Washington Township was officially created on 23 January 1840. There was no further division of this township. However, it appears from studying county maps of 1858 and 1862 that some time between those dates, some land (including the village of Loyalton) was taken from Wiconisco Township and added to Washington Township.
Elizabethville Borough was created as a separate government entity within the territory of Washington Township on 28 March 1893. Several villages exist today within Washington Township but were never incorporated to be separate from the township.
The following explanation is from William Henry Egle‘s History of the Counties of Dauphin and Lebanon of the Commonwealth of Pennsylvania, published in Philadelphia in 1883 by Everts and Peck:
Upon the petition of inhabitants of Mifflin Township asking for a division of that township, the court, on 3 September 1845, issued an order to three commissioners to view and report on the propriety of granting the prayer of said petition, who reported that in their opinion a division of said township was necessary, and that they had laid off the following portion of the same to be called Washington [Township], to wit:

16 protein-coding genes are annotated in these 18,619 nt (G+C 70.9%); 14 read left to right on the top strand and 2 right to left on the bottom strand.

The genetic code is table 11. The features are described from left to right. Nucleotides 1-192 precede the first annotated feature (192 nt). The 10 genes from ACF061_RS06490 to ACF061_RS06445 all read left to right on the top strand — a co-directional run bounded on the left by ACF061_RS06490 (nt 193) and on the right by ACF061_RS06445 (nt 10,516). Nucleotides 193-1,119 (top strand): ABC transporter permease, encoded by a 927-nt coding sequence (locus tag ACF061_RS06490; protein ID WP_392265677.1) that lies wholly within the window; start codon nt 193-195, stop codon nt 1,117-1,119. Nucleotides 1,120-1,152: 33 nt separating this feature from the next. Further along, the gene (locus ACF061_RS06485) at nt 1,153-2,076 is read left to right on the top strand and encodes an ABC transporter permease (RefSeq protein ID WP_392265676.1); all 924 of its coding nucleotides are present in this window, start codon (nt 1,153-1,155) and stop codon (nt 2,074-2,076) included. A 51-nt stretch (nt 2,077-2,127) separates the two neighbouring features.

“Beginning at a post on the line dividing said township of Mifflin [Township] from Upper Paxtang [Paxton] Township, on the property belonging to Philip Lenker; thence a straight line bearing north seventy-five and a half degrees east fifteen hundred and six perches, or near four and three-quarter miles, to a post on the line dividing said township of Mifflin [Township] from Lykens Township; thence by said line bearing south seven degrees east and about two and three-quarter miles to the top of Berry’s Mountain; thence along the north side of said mountain westward four and three-quarter miles to a stone heap; thence along the Upper Paxtang [Paxton] Township line north seven degrees west two and three-quarter miles to the place of beginning.”
The report was confirmed by the court on 23 January 1846. As thus erected the township includes the fairest portion of the Lykens Valley. It is well watered by the Wiconisco Creek, and is a highly productive region. The early history of the township is comprised in that of the valley proper, for within the confines of the township Andrew Lycans, the pioneer, settled and lived.
The issue of the addition of a portion of Wiconisco Township to Washington Township between the years 1858 and 1862 is again present below. It is not mentioned in Egle’s account of the formation of the townships, which was written in 1883.
The 1858 map by William J. Barker of Philadelphia, (above) shows the boundary (red line) between Washington Township and Wiconisco Township with the village of Loyalton (not named) in Wiconisco Township.
The 1862 map by A. Pomeroy of Philadelphia, (above) shows the boundary between Washington Township and Wiconisco Township with the village of Loyalton (named Short Mountain P.O.) in Washington Township. The 1858 boundary is shown as a red line.